Correlation of anti-AAV9 Preexisting antibody with In Vivo Transduction and NAGLU activity

Meadows et al. recently published papers (Mol Ther Methods Clin Dev, 2019) that investigated the threshold of antibody titer levels that would limit the transduction efficiency of systematic rAAV9 gene delivery.  The early clinical trials have revealed a potential impact of preexisting antibodies against adeno associated virus in the efficacy of transgene expressions. This study attempts to characterize the correlation of transgene expression (NAGLU)  with preexisting antibody titers against AAV9.  The nonclinical nonhuman primate studies were conducted to evaluate the transduction efficiency after systemic delivery of rAAV9 at varying level of preexisting antibodies and define efficacy threshold if any. The following are the excerpts and the result summary from the study:

Journal Title: Molecular Therapy: Methods & Clinical Development

Threshold for Pre-existing Antibody Levels Limiting Transduction Efficiency of Systemic rAAV9 Gene Delivery: Relevance for Translation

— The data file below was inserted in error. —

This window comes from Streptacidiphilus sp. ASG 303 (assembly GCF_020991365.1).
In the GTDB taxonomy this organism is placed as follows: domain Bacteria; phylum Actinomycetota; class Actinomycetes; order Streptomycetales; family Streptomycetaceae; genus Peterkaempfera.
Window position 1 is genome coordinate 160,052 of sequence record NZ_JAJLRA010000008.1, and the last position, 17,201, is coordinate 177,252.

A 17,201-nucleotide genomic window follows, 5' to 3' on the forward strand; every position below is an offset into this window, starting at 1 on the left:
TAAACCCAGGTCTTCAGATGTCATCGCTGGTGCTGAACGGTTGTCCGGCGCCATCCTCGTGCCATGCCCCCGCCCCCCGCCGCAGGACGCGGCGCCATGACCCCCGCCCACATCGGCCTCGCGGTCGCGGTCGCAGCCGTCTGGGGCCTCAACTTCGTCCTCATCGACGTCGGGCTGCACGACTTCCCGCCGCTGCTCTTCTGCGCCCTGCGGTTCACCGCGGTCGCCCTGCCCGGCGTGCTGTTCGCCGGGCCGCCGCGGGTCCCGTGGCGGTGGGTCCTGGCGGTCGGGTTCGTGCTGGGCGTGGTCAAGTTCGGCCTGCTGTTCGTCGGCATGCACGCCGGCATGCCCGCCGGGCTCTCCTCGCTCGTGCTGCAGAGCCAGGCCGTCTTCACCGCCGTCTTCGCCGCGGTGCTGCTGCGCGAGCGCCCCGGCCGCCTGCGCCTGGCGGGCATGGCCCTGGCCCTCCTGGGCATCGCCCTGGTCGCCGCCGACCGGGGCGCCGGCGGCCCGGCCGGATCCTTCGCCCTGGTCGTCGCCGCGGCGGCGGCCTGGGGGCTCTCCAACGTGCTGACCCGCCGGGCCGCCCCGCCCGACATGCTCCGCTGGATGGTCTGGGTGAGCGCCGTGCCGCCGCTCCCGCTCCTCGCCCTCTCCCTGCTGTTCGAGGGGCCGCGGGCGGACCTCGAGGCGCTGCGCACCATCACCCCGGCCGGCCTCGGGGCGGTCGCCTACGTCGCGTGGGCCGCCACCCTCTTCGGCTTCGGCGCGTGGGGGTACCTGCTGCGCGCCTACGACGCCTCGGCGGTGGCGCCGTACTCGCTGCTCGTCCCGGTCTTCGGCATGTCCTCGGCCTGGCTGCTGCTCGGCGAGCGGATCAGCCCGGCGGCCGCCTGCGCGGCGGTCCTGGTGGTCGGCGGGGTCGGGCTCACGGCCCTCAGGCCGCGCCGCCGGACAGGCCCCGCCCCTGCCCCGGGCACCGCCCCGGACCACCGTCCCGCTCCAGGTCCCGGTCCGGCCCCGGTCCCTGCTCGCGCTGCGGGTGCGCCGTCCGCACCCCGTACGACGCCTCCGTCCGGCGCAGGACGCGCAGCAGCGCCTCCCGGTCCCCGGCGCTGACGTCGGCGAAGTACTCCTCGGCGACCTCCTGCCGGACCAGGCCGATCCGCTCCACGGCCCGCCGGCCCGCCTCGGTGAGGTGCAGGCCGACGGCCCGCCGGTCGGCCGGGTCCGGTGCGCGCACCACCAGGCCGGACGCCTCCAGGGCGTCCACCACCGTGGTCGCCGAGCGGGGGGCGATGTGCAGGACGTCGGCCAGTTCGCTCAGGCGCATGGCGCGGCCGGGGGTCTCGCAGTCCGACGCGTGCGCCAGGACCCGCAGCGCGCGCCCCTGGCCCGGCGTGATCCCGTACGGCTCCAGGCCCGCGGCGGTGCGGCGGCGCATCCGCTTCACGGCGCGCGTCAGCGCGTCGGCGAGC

Widespread anti-AAV antibodies (Abs) in humans pose a critical challenge for the translation of AAV gene therapies, limiting patient eligibility. In this study, non-human primates (NHPs) with pre-existing αAAV Abs were used to investigate the impact of αAAV9 Ab levels on the transduction efficiency of rAAV9 via systemic delivery. No significant differences were observed in vector genome (vg) biodistribution in animals with ≤1:400 total serum αAAV9-IgG compared to αAAV9-Ab-negative animals, following an intravenous (i.v.) rAAV9-hNAGLUop (codon-optimized human α-N-acetylglucosaminidase coding sequence cDNA) injection. Serum αAAV9-IgG at >1:400 resulted in a >200-fold decrease in vg in the liver, but had no significant effect on vg levels in the brain and most of the peripheral tissues. Although tissue NAGLU activities declined significantly, they remained above endogenous levels. Notably, there were higher vg copies but lower NAGLU activity in the spleen in NHPs with >1:400 αAAV9 Abs than in those with ≤1:400 Abs. We demonstrate here the presence of a threshold of pre-existing αAAV9 Abs for diminishing the transduction of i.v.-delivered AAV vectors, supporting the expansion of patient eligibility for systemic rAAV treatments. Our data also indicate that high pre-existing αAAV9 Abs may promote phagocytosis and that phagocytized vectors are not processed for transgene expression, suggesting that effectively suppressing innate immunity may have positive impacts on transduction efficiency in individuals with high Ab titers.

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